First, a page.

October 2018 Fiction & Entertainment General

Naked Men Alicia Giménez Bartlett, translated by Andrea Rosenberg

Naked Men
Alicia Giménez Bartlett, translated by Andrea Rosenberg


Paperback (Trade paperback US) | Oct 2018 | Europa Editions | 9781609454760 | 416pp | 210x134mm | Forthcoming | GEN | AUD$27.99, NZD$34.99

Winner of the 2015 Planeta Prize

Irene’s husband has left her for a younger woman and her family business is on the verge of collapse, but the last thing she wants is to be the subject of gossip or pity. So she starts spending time with Genoveva, a divorcée who, in liberating herself from the bonds of marriage, has also freed herself from the clutches of the old crowd of “couple friends.”

Javier is a literature teacher who suddenly loses his job at a Catholic school. He’s not ambitious—the months go by and no work materializes. Then, almost by accident, he gets back in contact with Iván, a cocky friend from his youth who introduces him to the world of stripping and male prostitution.

Circumstance brings Irene and Javier together: he gets some extra cash and mental stimulation out of their relationship, and she finds an outlet for her frustrations. However, Irene doesn’t want to have sex with him—she just wants to see him naked, humiliated, dominated. Their relationship takes a troubling turn, but things may be even more complicated than they seem.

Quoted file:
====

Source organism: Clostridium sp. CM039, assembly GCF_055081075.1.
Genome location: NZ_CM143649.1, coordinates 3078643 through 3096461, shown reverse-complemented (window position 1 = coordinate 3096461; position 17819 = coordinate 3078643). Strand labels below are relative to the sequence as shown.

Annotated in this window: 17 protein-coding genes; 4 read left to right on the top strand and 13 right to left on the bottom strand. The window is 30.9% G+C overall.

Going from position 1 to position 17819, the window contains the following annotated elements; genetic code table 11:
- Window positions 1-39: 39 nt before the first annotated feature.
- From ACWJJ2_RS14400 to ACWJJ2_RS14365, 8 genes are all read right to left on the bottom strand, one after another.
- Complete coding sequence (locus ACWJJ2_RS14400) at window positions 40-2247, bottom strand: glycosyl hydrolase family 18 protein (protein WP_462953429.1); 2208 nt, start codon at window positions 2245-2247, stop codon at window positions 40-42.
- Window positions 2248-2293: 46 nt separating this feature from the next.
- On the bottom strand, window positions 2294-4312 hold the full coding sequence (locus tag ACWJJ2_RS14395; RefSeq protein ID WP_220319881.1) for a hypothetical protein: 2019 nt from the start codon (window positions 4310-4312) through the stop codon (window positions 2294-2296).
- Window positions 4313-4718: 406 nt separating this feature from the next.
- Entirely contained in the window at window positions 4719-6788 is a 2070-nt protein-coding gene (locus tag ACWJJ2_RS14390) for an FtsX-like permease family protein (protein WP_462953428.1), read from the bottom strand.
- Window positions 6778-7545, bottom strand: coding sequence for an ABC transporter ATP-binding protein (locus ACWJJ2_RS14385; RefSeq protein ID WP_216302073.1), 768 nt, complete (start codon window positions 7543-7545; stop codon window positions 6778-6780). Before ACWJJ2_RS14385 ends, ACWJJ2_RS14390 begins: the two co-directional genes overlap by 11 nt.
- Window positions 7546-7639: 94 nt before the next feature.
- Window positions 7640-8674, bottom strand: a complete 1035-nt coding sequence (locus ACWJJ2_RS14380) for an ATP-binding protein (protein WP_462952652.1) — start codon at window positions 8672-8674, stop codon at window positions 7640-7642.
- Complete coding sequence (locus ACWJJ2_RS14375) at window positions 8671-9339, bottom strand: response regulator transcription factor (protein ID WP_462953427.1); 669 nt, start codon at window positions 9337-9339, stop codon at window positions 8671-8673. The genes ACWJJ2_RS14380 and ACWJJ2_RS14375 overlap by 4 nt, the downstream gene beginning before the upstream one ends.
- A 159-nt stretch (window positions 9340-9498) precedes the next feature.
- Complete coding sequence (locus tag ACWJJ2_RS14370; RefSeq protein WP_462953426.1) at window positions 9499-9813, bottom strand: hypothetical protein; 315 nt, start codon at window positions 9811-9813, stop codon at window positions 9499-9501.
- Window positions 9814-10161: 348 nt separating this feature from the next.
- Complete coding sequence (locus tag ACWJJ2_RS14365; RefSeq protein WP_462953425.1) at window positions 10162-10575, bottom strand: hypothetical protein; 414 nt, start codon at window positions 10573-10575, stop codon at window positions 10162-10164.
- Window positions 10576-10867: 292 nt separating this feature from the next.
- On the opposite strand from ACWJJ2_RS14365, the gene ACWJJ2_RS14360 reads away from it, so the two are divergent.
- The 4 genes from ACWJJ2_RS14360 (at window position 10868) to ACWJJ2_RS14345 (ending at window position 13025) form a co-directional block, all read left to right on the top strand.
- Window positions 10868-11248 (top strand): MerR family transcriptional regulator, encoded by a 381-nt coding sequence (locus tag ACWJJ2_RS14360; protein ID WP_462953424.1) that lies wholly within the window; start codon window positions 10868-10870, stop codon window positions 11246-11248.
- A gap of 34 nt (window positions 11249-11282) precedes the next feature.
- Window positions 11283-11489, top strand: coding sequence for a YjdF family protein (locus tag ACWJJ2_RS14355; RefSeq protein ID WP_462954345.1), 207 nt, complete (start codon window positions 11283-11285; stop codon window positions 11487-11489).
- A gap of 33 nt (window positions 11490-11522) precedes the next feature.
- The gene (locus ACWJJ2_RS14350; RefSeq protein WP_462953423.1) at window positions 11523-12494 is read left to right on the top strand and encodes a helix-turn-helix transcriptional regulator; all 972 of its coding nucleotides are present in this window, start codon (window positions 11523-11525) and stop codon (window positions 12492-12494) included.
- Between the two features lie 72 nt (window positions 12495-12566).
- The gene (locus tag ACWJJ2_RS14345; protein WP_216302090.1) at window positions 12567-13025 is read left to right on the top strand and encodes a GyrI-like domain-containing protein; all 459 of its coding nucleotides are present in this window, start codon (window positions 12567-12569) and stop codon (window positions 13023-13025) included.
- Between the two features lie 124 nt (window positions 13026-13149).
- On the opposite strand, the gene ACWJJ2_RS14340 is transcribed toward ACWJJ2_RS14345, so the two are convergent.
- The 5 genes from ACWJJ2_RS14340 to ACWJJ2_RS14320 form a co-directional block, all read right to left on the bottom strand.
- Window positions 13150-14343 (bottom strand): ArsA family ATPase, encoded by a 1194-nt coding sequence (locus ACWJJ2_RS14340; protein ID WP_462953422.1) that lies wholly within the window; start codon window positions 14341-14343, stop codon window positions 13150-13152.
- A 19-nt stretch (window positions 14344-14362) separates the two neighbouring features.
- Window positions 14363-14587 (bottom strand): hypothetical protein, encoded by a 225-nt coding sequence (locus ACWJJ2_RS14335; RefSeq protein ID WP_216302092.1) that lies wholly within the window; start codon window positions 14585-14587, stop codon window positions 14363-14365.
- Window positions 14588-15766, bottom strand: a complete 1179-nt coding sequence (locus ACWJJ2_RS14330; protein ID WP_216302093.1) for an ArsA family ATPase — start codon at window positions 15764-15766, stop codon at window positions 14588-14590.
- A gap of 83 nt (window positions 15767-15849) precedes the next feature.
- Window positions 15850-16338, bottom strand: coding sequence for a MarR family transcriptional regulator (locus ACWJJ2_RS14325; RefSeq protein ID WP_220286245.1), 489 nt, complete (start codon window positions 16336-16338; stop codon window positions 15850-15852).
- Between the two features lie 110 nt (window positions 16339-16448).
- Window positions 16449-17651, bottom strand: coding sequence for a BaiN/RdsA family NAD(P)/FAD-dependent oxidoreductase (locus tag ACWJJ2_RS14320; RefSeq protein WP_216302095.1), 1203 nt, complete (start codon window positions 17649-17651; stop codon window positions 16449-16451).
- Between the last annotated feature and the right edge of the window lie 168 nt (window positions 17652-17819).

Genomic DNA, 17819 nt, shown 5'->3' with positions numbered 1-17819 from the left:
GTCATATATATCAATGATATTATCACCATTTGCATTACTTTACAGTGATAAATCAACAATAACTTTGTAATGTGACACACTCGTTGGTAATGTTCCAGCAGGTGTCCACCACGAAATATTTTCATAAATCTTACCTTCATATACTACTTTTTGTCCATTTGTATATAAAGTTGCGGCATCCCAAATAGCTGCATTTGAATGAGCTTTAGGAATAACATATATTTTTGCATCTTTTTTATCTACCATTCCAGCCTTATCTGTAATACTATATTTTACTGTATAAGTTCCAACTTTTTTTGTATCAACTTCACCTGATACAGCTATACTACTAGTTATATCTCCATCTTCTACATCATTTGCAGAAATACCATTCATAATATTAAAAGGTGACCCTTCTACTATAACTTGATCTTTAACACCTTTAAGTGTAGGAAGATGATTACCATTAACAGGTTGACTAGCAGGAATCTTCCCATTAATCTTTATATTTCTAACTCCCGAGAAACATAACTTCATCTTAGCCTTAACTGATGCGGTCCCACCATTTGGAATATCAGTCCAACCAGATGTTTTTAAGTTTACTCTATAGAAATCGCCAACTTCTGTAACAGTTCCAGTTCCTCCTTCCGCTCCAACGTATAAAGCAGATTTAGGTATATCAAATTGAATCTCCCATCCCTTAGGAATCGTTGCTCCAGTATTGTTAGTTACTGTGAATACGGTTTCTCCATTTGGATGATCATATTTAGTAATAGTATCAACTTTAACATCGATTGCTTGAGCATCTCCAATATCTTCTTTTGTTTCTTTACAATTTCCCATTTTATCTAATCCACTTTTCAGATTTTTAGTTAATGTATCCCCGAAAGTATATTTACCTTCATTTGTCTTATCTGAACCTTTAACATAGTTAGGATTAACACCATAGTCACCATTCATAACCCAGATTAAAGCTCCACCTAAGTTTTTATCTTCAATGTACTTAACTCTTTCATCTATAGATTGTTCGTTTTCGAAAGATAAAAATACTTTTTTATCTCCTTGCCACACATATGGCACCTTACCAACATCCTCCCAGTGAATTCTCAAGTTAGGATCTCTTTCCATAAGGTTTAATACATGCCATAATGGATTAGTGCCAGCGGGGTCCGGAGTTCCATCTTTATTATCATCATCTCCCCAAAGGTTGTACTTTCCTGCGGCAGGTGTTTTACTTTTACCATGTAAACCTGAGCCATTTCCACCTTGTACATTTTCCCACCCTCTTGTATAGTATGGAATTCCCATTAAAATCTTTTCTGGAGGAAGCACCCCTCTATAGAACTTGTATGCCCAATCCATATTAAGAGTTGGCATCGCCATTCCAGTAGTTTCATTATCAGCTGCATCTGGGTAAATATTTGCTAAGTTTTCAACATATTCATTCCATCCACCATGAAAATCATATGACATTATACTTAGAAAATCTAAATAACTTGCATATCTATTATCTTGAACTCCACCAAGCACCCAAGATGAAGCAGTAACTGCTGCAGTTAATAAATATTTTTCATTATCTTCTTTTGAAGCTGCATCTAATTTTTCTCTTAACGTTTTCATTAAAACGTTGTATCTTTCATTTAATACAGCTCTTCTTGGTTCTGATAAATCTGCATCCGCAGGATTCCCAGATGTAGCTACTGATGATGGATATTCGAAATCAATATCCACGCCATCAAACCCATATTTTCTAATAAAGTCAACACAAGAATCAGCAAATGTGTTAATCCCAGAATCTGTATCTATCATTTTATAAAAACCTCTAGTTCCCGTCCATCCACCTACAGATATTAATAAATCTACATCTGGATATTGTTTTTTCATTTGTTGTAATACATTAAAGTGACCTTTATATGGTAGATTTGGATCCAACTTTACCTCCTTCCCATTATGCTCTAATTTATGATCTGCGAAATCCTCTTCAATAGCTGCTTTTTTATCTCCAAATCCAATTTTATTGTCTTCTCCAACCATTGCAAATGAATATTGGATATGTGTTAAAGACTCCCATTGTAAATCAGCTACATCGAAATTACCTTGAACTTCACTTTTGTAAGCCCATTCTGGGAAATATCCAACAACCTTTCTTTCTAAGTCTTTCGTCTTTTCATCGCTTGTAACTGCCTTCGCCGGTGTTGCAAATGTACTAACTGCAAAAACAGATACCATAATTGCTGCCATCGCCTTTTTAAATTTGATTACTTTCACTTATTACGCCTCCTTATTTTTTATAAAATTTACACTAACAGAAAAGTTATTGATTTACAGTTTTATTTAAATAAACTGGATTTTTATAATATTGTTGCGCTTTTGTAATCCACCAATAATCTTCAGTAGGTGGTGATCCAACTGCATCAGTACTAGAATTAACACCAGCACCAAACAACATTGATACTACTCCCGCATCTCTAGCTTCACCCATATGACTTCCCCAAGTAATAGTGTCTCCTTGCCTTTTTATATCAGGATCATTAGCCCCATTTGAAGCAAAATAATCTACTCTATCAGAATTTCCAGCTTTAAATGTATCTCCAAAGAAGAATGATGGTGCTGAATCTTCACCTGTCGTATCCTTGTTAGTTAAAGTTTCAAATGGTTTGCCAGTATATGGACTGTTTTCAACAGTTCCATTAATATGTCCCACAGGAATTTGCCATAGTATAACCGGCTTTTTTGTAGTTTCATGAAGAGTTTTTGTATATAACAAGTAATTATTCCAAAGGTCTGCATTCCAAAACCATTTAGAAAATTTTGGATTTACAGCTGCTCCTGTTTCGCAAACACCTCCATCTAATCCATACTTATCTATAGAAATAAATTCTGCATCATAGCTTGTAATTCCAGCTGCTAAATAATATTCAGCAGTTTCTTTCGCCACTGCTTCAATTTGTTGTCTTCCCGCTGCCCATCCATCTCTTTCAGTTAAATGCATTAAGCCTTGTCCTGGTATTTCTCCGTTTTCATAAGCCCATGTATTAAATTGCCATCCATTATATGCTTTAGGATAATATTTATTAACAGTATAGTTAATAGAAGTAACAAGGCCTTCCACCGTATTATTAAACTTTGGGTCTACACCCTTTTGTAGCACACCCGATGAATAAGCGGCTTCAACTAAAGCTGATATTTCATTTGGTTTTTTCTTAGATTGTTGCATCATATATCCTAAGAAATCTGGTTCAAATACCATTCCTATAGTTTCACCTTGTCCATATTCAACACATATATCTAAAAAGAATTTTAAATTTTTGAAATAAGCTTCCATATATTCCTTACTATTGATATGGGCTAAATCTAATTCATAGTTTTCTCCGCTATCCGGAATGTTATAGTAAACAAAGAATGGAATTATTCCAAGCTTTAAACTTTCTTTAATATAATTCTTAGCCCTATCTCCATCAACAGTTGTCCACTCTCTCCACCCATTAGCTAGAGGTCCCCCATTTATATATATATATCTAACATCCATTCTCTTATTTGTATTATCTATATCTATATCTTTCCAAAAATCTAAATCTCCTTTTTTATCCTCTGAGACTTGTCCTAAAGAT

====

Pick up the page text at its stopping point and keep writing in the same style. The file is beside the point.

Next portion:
Alicia Giménez-Bartlett weaves a tale of economic and personal devastation, portraying the ways that life’s disappointments can bring people to do things they never would have imagined.

'Giménez-Bartlett has based her contemporary classics on satirizing uncomfortable reality. In Naked Men, which won the Planeta Prize, offense comes from the economic collapse.' — El País

'The novel spans the human condition in its entirety. Giménez-Bartlett displays a whole gallery of diverse human characteristics.' — El Cultural

'A stark realist portrait of characters who are searching for their place in a world without redemption.' — Culturamas

'A novel as provocative as it is necessary.' — El Mundo